The less competent an individual is at a specific task, the more likely they are to inflate their self-appraised competence in relation to that task. This phenomenon is today known as the Dunning–Kruger effect.
The Dunning-Kruger effect is a type of cognitive bias in which people believe that they are smarter and more capable than they really are.
Essentially, low ability people do not possess the skills needed to recognize their own incompetence. The combination of poor self-awareness and low cognitive ability leads them to overestimate their own capabilities.
As Charles Darwin wrote in his book The Descent of Man, “Ignorance more frequently begets confidence than does knowledge.”
Two Psychologists; David Dunning and a graduate student, Justin Kruger, started a series of experiments testing this premise.
After they got the funny story of Mr. McArthur (I ware the juice). The psychologists decided to study it more deeply. They were interested to study the great confidence of Wheeler that made him believe he’d be able to foil the security cameras with lemon juice on his face. He had the confidence, but he clearly wasn’t competent enough…Why was he so sure he’d succeed?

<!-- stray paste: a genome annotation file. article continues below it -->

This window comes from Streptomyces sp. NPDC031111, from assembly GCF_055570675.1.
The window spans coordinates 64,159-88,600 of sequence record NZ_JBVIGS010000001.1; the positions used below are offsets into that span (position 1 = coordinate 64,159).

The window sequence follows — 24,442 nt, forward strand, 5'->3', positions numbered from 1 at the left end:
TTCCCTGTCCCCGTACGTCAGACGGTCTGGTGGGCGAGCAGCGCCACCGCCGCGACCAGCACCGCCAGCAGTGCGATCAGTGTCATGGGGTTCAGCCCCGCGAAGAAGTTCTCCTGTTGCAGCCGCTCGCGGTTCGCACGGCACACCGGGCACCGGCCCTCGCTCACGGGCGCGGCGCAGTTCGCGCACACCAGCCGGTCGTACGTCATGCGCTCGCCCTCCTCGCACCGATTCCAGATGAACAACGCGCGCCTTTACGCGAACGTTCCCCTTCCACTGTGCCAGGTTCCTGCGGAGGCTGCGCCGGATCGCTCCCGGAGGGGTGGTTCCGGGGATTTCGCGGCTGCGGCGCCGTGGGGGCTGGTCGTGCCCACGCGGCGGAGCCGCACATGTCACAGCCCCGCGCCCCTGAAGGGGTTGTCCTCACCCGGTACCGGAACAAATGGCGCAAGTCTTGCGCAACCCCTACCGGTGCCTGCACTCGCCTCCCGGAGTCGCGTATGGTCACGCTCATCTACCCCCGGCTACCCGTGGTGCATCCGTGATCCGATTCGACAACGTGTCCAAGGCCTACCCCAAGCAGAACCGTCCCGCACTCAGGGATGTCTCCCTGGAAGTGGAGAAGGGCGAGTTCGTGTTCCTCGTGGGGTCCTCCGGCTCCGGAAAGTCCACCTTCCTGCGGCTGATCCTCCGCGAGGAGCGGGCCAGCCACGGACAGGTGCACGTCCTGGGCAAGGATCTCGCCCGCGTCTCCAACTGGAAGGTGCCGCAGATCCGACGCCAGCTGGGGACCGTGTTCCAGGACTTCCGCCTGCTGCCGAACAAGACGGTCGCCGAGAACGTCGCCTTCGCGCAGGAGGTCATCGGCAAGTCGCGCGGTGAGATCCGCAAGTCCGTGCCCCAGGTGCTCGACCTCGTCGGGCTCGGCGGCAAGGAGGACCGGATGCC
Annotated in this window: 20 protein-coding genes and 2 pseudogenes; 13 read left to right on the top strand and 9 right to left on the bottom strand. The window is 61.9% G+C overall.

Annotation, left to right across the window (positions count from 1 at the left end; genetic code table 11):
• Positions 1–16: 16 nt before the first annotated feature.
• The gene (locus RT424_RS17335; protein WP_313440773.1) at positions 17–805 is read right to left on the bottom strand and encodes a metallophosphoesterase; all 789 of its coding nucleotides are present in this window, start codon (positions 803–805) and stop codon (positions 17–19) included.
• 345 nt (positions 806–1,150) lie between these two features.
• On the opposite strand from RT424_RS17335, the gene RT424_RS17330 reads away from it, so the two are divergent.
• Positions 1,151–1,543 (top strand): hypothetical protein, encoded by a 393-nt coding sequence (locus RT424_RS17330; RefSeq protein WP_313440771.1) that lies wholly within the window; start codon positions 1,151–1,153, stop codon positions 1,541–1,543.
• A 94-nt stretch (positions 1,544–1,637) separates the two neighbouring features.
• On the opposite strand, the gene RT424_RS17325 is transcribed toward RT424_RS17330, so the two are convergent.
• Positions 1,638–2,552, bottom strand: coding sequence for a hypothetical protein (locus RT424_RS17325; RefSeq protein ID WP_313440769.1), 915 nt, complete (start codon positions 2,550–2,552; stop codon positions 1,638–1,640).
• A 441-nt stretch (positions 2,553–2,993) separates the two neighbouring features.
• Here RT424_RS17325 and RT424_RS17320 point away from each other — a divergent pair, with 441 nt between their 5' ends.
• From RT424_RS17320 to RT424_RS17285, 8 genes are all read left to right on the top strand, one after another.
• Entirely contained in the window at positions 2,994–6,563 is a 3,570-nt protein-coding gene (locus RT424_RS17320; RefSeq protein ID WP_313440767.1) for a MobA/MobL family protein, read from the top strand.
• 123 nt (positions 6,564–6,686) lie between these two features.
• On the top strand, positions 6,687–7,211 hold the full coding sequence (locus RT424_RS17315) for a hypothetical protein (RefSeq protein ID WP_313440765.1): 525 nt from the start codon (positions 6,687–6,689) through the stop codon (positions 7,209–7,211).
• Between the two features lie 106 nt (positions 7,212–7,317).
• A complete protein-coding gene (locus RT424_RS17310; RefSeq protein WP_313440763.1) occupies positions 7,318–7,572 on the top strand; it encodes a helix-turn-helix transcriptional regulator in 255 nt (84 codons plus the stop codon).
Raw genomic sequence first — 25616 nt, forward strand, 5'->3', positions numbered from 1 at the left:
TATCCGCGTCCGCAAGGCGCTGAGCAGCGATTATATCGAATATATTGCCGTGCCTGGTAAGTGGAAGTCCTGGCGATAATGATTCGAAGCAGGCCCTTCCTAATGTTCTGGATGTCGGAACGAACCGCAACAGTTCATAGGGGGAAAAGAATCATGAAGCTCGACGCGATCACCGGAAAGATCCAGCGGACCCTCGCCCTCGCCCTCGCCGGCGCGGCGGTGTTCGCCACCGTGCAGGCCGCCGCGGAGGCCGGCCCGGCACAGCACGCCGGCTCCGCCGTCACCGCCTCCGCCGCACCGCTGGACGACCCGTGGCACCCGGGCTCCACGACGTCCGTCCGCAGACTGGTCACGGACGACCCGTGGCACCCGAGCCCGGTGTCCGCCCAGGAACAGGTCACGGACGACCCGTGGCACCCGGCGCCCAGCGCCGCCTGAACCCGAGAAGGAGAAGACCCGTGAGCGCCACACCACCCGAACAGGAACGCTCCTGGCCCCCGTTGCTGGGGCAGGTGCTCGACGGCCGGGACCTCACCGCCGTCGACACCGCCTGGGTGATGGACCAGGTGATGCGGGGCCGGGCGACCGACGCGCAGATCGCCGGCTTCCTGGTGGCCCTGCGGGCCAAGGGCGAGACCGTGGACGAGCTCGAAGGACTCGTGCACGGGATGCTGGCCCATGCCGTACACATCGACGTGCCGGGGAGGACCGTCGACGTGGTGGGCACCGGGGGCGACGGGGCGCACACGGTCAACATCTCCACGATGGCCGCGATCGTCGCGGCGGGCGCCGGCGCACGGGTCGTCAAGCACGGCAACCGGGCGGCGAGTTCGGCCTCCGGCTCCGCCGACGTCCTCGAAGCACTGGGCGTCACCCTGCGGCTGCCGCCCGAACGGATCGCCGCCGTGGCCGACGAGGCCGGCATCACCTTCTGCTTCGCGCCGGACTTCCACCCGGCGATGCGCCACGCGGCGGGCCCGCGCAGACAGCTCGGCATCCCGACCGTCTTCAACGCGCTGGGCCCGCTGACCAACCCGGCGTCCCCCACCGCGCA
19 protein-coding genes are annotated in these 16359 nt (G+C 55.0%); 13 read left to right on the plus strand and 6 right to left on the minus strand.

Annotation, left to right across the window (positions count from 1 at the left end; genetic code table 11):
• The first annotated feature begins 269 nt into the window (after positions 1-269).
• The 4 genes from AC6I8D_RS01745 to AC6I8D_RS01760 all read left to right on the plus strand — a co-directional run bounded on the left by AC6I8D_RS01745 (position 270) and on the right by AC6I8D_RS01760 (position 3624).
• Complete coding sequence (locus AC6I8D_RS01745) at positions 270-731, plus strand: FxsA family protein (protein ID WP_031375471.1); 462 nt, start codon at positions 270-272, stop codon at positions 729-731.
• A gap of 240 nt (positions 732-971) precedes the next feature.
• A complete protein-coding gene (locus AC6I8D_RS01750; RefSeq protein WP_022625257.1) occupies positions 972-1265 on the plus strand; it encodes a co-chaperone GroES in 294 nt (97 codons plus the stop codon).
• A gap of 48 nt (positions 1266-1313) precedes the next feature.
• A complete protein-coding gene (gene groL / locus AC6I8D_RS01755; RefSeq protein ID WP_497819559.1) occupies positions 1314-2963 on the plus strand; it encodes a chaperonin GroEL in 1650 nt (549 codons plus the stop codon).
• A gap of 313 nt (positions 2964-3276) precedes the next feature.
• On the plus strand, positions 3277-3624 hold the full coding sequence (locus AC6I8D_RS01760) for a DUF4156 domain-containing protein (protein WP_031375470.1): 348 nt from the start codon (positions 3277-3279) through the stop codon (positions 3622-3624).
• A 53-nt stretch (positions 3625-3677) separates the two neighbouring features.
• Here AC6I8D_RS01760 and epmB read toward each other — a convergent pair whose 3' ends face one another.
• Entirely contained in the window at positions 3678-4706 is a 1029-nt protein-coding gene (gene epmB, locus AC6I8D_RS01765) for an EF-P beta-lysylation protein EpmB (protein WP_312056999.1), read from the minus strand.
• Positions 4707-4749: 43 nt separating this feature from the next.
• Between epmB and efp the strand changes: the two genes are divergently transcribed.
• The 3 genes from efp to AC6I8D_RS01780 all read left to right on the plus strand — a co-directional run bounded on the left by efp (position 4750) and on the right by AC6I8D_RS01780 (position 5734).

They quizzed undergraduate psychology students on grammar, logic, and jokes, then asked the students to estimate their scores and also estimate how well they did relative to others (on a percentile basis).
The students who scored lowest had greatly exaggerated notions of how well they did.
Dunning had expected that, but not the magnitude of the effect.
His first reaction to the results was “Wow”. Those who scored near the bottom estimated that their skills were superior to two-thirds of the other students
The study finally demonstrated that the less competent an individual is at a specific task, the more likely they are to inflate their self-appraised competence in relation to that task. This phenomenon is today known as the Dunning–Kruger effect.